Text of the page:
The story of Alexander “Sawney” Bean might be real or a greatly exaggerated legend. However, past stories such as this one, true or not, are more interesting if we believe that they happened. Sawney was a man from Scotland, famous for killing and eating more than 1,000 people somewhere between the 13th and 16th centuries.
Early in his life, Sawney realized that he doesn’t have a taste for honest labor and left his home to get married to an atrocious woman who apparently shared the same “taste” for food.
(Sawney Bean at the Entrance of His Cave. Note the woman in the background carrying a dismembered leg)
The couple settled their home at Bennane Cave, by Ballantrae in Ayrshire, Scotland. The entrance of the cave was usually flooded twice a day at high tide. Inside, the cave had many tunnels and passages. The couple remained there for 25 years, together with their 14 children and 22 grandchildren – many of them products of incest.
Since the Beans didn’t know honest work, they robbed strangers in the evenings, killing them and dragging the bodies into the cave where they were dismembered and eaten. Leftovers were pickled, and discarded body parts would sometimes wash up on nearby beaches. The missing people and body parts were of course noticed by the local villagers, but nobody could suppose that murders lived in the nearby cave which entrance was flooded.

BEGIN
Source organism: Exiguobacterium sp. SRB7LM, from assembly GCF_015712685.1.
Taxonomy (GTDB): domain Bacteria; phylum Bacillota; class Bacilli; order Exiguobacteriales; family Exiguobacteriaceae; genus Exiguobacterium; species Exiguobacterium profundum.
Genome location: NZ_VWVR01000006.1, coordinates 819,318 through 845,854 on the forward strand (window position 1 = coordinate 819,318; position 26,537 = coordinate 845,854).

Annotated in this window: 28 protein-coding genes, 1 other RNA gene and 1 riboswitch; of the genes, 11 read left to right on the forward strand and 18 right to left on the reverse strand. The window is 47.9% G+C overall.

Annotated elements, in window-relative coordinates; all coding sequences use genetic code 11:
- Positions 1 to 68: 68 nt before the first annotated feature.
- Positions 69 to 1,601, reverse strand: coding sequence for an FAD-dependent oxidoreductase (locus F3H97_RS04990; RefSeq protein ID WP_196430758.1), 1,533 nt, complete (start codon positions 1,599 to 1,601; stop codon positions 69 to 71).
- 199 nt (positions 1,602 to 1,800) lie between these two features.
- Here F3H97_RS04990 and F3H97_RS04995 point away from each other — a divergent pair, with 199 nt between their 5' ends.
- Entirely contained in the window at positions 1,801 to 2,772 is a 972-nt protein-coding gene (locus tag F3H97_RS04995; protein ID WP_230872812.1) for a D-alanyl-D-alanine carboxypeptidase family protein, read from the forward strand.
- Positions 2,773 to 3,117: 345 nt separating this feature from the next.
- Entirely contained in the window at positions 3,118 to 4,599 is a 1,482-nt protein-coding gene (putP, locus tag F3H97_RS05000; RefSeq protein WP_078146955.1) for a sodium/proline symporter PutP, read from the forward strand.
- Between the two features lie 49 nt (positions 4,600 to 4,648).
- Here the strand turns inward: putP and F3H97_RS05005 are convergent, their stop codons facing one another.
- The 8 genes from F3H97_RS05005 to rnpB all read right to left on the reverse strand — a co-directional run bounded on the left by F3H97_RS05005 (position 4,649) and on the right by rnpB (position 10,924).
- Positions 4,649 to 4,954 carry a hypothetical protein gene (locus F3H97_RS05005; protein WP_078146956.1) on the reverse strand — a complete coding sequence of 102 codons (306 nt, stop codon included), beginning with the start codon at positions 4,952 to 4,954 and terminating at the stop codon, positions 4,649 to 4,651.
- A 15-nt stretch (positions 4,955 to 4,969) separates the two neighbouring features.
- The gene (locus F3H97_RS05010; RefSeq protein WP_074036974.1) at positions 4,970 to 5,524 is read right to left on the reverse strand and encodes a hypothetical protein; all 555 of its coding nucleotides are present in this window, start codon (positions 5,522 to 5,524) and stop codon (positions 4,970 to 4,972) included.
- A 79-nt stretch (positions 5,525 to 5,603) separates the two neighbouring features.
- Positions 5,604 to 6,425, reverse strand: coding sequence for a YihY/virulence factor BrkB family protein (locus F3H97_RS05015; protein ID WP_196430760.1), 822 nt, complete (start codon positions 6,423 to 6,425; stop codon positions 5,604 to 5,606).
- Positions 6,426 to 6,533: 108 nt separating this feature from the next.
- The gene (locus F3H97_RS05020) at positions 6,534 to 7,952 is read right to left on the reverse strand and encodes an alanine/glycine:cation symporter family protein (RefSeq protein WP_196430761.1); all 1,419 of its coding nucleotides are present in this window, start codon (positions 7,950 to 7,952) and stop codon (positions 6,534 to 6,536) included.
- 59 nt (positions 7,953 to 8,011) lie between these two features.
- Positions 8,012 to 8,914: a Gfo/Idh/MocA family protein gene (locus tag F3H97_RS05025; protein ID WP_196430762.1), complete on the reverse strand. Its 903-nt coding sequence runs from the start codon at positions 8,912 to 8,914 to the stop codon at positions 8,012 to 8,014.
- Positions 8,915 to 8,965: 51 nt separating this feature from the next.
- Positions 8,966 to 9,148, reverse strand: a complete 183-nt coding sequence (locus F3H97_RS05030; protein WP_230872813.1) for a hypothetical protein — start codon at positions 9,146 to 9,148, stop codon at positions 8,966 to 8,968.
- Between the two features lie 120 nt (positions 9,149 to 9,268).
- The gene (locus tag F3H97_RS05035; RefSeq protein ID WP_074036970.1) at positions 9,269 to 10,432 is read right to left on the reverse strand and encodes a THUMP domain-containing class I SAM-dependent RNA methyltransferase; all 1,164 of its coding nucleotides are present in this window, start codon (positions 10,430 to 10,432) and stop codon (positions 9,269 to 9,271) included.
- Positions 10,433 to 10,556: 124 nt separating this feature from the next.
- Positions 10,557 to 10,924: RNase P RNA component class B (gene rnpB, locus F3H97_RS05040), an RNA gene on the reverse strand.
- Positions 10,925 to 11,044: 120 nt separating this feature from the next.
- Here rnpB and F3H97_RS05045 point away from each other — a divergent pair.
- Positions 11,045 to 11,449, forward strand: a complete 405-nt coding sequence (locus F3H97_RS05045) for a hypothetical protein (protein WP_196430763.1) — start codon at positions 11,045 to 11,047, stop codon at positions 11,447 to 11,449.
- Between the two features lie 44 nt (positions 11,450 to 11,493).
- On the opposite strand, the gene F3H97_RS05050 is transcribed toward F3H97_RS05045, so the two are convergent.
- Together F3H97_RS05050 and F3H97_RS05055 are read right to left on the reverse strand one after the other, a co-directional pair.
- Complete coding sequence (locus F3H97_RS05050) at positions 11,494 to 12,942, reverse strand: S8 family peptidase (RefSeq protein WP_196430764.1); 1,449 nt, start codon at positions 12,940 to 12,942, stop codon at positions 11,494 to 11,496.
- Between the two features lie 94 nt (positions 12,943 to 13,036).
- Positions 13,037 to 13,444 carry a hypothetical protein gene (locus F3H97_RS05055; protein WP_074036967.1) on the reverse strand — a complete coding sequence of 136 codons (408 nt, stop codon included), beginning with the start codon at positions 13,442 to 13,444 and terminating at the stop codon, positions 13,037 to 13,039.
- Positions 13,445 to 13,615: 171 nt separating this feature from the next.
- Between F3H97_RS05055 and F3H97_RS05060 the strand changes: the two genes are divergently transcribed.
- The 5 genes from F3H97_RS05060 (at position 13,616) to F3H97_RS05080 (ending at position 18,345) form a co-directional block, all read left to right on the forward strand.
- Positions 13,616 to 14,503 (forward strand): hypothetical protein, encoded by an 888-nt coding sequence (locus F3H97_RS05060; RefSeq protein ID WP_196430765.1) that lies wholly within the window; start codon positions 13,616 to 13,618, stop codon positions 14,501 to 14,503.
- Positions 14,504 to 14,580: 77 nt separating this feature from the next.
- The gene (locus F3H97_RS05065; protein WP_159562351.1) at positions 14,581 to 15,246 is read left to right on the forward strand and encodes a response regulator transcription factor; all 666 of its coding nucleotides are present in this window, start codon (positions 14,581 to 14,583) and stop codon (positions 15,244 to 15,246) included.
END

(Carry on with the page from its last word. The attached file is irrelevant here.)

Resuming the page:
(Towards Bennane Head Looking NNE from the edge of Downan Hill, towards Bennane Head and Ballantrae)
As the family grew bigger and bigger, so did their appetite, and they murdered more and more people. Once, as an elderly couple was returning from a fair, the Bean family attacked them and as they struggled, a group of 20 more people also returning from the fair came by. The Beans managed to mutilate the body of the woman but there were 20 witnesses and a husband who went before the Chief Magistrate of Glasgow.
After hearing what happened it was easy to connect the long list of missing persons and mysterious pickled body parts with the attackers. King James I himself went to Ayrshire with a small army of four hundred men and a pack of tracker dogs, and together with a band of local volunteers, launched one of the biggest manhunts the country had ever seen. What they didn’t expect to see is what they found in the cave with the help of the dogs.
(King James I)
The Bean family fought but couldn’t win against the King’s army, so all the members were arrested and marched off to Edinburgh by the King himself. Even the justice system didn’t have a suitable punishment for the Bean family, so they were all sentenced to death. In the name of justice, the entire family faced the same fate as their victims – their legs and arms were cut off and they were left to slowly bleed to death, watched by their women. The women were burned like witches in huge fires.